Studies using respiratory exposure (either instillation or inhalation) have shown that key target cells in the lung are most often epithelial cells and macrophages. Since macrophages are the primary innate immune cells responsible for maintaining lung homeostasis and removal of inhaled particles, it is expected that they would take up significant quantities of MWCNT . Furthermore, macrophages are key inflammatory cells in the lung and are capable of releasing significant quantities of various inflammatory cytokines including IL-1β and IL-18 as a result of NLRP3 Inflammasome and caspase-1 activation; early steps in the inflammatory response [5, 6]. Caspase-1 activation may also contribute to macrophage cytotoxicity through pyroptosis . In order to address the challenges previously described, a panel of 24 MWCNT provided by the National Toxicology Program were tested using differentiated THP-1 cells as an in vitro model of macrophage responses . The toxic and inflammatory responses ranged from minimal to significant. Additional studies using murine alveolar macrophages in vitro and in vivo studies confirmed that the MWCNT activity appeared to be correlated with the amount of Ni present on the MWCNT . In addition, pristine MWCNT had minimal impact on lung inflammation.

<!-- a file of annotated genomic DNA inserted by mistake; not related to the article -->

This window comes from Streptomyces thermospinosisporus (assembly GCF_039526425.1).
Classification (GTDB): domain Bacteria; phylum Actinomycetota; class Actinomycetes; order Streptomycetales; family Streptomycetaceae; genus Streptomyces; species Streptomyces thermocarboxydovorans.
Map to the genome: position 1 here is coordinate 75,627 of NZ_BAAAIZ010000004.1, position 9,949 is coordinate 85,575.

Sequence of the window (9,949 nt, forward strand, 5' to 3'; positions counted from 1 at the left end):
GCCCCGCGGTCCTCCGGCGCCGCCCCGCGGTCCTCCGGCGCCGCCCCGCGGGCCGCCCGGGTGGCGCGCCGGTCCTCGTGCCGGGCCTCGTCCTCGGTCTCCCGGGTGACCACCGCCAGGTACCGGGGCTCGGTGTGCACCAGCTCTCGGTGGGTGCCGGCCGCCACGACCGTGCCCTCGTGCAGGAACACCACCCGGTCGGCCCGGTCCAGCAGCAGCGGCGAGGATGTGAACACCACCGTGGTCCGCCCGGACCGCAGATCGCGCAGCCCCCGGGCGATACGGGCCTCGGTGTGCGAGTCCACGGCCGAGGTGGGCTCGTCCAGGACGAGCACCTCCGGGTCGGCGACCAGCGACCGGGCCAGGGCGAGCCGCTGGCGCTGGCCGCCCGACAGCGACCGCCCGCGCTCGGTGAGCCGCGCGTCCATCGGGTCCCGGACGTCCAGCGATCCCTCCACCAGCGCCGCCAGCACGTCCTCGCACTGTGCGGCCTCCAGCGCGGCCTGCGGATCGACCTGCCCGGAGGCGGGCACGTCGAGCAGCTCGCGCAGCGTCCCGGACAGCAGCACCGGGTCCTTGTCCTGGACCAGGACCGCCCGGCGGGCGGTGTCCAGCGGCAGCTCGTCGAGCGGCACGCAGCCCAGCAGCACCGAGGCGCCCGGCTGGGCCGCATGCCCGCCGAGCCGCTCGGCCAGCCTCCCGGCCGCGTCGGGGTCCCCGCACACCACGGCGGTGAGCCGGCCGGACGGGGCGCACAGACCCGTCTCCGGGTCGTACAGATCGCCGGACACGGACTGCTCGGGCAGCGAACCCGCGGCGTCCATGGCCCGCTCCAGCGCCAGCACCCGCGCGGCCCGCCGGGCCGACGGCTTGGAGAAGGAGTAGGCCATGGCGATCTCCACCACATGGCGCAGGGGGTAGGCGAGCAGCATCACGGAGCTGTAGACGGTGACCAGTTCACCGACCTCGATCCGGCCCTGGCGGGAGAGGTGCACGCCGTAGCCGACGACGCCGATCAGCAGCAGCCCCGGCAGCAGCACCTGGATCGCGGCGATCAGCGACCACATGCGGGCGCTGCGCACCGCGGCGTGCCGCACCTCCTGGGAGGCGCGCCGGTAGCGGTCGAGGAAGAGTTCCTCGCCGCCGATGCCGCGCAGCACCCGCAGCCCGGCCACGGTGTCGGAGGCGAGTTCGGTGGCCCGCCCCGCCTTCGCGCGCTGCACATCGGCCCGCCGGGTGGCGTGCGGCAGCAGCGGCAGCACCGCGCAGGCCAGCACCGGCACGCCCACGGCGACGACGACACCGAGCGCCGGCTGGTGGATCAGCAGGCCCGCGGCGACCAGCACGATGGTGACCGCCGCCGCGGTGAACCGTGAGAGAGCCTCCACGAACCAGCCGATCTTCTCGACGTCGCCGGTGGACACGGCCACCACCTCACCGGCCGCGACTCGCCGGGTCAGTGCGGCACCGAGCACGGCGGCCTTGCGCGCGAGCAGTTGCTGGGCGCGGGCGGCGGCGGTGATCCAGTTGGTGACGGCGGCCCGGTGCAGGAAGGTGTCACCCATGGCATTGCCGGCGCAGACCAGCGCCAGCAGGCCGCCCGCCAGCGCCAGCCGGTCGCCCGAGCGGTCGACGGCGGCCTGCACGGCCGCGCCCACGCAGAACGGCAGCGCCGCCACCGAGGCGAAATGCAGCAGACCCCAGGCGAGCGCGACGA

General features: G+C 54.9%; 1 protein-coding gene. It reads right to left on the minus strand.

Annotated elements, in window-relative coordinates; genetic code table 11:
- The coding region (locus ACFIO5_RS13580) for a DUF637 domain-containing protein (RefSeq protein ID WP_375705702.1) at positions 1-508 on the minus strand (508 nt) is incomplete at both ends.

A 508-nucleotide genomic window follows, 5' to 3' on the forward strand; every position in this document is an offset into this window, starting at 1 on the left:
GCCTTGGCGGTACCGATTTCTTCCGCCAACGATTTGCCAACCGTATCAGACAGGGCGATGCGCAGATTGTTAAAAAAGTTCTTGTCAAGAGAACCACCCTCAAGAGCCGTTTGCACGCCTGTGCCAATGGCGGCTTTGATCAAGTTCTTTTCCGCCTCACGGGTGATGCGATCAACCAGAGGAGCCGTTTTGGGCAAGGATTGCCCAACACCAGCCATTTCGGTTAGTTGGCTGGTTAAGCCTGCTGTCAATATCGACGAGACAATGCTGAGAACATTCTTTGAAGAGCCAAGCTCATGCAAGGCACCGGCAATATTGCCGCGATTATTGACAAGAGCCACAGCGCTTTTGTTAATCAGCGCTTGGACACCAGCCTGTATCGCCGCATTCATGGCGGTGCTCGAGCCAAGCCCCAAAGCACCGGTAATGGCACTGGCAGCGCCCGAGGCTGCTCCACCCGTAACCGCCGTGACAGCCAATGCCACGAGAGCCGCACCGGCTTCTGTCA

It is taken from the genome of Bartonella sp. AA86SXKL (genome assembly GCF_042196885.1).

Because inhalation is the primary route of exposure, many of the in vivo studies with MWCNT have focused on lung inflammation and pathology [10,11,12]. Although it is known that nanomaterials can redistribute to other tissues following lung exposure [13,14,15], the mechanisms of redistribution to secondary organs have not been defined. Furthermore, the impacts of these materials on secondary organs and systemic effects have received limited attention. Due to the nature of particle interactions with immune cells (macrophages) following inhalation, it is reasonable to anticipate immune translocation of particles as a mechanism of systemic effects. Of note, the spleen is a common tissue used to assess systemic markers of disease progression (i.e. cancer) or inhalation exposures [16,17,18].
The current study was part of a larger inhalation exposure protocol conducted by The National Toxicology Program using B6C3F1/N mice. Whole body inhalation exposures were conducted at Battelle Laboratories using B6C3F1/N mice exposed to three aerosol concentrations of Long Multiwalled nanotubes 10 μm long, 20 nm in diameter (L-MWNT-1020) or filtered air for 30 days (excluding weekends). The mice were subsequently distributed to a number of laboratories for investigation. L-MWNT-1020 was selected because of its high purity with minimal metal contamination. The strain of mice was selected based on the interest of The National Toxicology Program to evaluate potential carcinogenic effects . One of the recipient laboratories evaluated impacts on allergy reporting decreased Th2 responses . Based on the purity of the MWCNT and previous work, we hypothesized that this MWCNT would have minimal adverse impacts in vivo in the lung presenting an opportunity to examine what would be expected to be minimal responses in an animal model and establish a baseline for comparison studies with other MWCNT. Since there is little published research concerning the systemic effects of these types of MWCNT, we conducted a detailed evaluation of systemic distribution and systemic impacts.
MWCNT in the lung following exposures